Rescue mission turns mansion into a home

January 12, 1992|By Carleton Jones

The home of Jean Harvey Hepner at 931 Fell St. is the latest stop in a preservation saga going back nearly a half a century. The Hepners have old house fix-ups in their bones.

When Jean Harvey grew up in the Kenwood section of North Chicago, she lived in a huge 1890 house filled with fine furnishings. When she married in the mid-1940s, right out of college, she began a national saga of travel as the wife of a medical man, the late Dr. Walter Ray Hepner Jr., a nationally known pediatrician.

Their first rescue occurred around 1950, when the Hepners spent $8,000 on a pseudo-Georgian gem of about 1890 on Galveston Island, Texas. Dr. Hepner had been called in to head a new hospital center at the coastal city.

Then, in the late '50s, having moved to a better medical assignment, the Hepners took on "Springdale," a defunct roadhouse that had served in the 1820s as a way station on the ancient Boone's Lick Trail through central Missouri at Columbia.

The structure that was to become their house had legendary status among generations of University of Missouri students as a stop on the beer-blast circuit.

"They were tearing down the old Columbia Baptist Church then, and it was huge," Mrs. Hepner recalls. "We bought 12,000 bricks at a penny a brick, cleaned every brick ourselves and terraced the place with the bricks.

"Most of the things we did were virtually free, but we had to pay for the plants to decorate the lot," says the homeowner.

The house on Fell Street, by far the biggest challenge in 40 years of restoration effort, is pure Philadelphia, a huge, four-story affair of elegant 1790s brickwork and dormers.

John Steele, a prominent shipbuilder who once had seven lots in the waterfront district, was the original owner. Mrs. Hepner describes the architecture as "transitional late-Georgian becoming Federal."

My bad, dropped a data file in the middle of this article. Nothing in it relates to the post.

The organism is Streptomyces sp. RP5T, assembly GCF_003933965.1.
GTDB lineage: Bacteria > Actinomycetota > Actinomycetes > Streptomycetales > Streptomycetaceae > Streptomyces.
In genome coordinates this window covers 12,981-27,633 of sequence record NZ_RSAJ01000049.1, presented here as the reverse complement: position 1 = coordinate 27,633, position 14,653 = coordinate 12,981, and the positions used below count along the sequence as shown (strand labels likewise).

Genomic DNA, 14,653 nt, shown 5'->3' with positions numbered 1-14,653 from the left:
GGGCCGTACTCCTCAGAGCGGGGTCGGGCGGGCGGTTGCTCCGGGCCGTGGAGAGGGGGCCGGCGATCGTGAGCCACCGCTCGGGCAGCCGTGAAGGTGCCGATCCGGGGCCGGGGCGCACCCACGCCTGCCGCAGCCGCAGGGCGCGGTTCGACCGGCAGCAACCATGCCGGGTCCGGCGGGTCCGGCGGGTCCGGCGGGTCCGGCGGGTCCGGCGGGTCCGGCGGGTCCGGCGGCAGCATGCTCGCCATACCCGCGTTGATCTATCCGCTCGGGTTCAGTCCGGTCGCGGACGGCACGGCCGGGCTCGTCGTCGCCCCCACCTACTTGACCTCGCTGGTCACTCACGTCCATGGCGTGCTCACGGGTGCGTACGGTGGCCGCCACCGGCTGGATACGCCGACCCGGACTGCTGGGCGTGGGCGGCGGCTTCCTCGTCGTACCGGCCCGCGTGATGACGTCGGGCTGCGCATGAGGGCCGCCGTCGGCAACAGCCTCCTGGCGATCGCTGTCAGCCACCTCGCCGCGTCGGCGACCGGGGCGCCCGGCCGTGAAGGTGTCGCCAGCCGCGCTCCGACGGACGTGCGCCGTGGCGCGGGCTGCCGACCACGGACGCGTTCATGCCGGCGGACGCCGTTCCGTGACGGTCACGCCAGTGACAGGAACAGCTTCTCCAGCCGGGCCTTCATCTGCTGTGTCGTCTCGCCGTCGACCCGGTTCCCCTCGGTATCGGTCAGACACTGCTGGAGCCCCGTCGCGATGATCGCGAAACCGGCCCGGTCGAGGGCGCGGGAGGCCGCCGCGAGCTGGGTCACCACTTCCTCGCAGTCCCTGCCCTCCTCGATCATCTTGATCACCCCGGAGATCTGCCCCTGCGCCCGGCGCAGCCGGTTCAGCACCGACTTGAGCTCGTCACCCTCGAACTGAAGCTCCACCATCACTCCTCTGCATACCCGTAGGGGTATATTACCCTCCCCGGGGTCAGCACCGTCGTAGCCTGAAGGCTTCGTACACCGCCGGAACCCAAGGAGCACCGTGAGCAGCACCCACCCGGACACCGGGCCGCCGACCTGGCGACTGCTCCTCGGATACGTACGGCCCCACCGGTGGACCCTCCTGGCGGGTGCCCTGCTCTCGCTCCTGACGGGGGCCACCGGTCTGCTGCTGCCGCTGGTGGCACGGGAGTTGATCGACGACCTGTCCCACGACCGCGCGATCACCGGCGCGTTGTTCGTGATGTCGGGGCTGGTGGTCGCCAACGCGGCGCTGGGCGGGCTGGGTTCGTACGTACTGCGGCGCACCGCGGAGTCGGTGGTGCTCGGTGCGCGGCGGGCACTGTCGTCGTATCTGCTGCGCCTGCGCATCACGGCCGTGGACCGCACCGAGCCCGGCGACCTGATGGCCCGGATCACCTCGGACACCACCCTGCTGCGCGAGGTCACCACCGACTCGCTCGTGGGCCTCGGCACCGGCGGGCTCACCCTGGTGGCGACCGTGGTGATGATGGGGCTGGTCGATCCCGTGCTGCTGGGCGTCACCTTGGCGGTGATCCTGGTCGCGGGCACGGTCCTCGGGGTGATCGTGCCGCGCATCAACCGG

But it was a wreck when the Hepner family -- which includes a daughter and three sons -- started repairs in 1967. "The walls were festooned with sagging wallpaper. It had been a tenement house." And the area soon would be threatened by mega-bulldozing plans to send a connecting harbor superhighway through the heart of Fells Point.

There is some evidence, Mrs. Hepner says, that 931 Fell St. and a back wing (now converted into garden apartments) were onetime headquarters for the Levi Strauss Co., the world-famous blue-denim firm, which she believes to have originated in Fells Point.

Fixing the place has been a matter of "scraping away surfaces and doing things piece by piece as I can afford it," Mrs. Hepner says. The renovators bent over backwards to preserve authenticity. Though the house is heated and air-conditioned, there is hardly a hint of it. Utilities have been cleverly concealed to avoid spoiling room proportions. Ducts run up through small wine and service cabinets that were built into the fireplaces. Painted, faux-marble strips were installed in floor moldings to make light plugs all but invisible. As fireplaces in the residence are restored, they are paneled and hearthed in gray-blue Pennsylvania marble, still available and identical with the originals.

Relatively untouched as yet in the home are the magnificent double parlors of the first floor with the two largest of the home's six fireplaces. These huge fireplaces once exhibited handsome low-relief classic paneling. "It's still made by the same company that made the originals," says Mrs. Hepner. "I'm going to Britain to get them," she adds.

The mansion's kitchen has a canted ceiling that rises to 13 feet. A giant hanging chef's ring big enough for a small hotel supports specimens from the Hepner copper pot collection, and along one wall is a double row of pewtered and silvered mugs.

Through the years, the Hepners acquired distinguished antique furnishings for the home, including an immense grandfather clock made in Fells Point about 1790 by William Elvins. The Hepner dining room includes a rare Baltimore sideboard of early 19th century origin and a table fitted with 10 Federal-era chairs, six of which are original. The table itself once did duty in the original "Druid Hill" mansion, now part of the northwest park of the same name. Part of the table was burned at some point, and it was repaired in a smaller dimension than the original.

Throughout the house is Delft china from Holland, much of it modern but some antique, including an elaborate four-piece garniture -- a matched collection designed to be displayed together -- in the home's drawing room. Over the drawing-room mantel is an oil portrait of a woman of about 1700, judging by her coiffure and costume. The setting includes a 30-year-old lemon tree with real lemons. "It'll go outside in May," says Mrs. Hepner, who maintains a bricked-in garden in front of the apartment wing.

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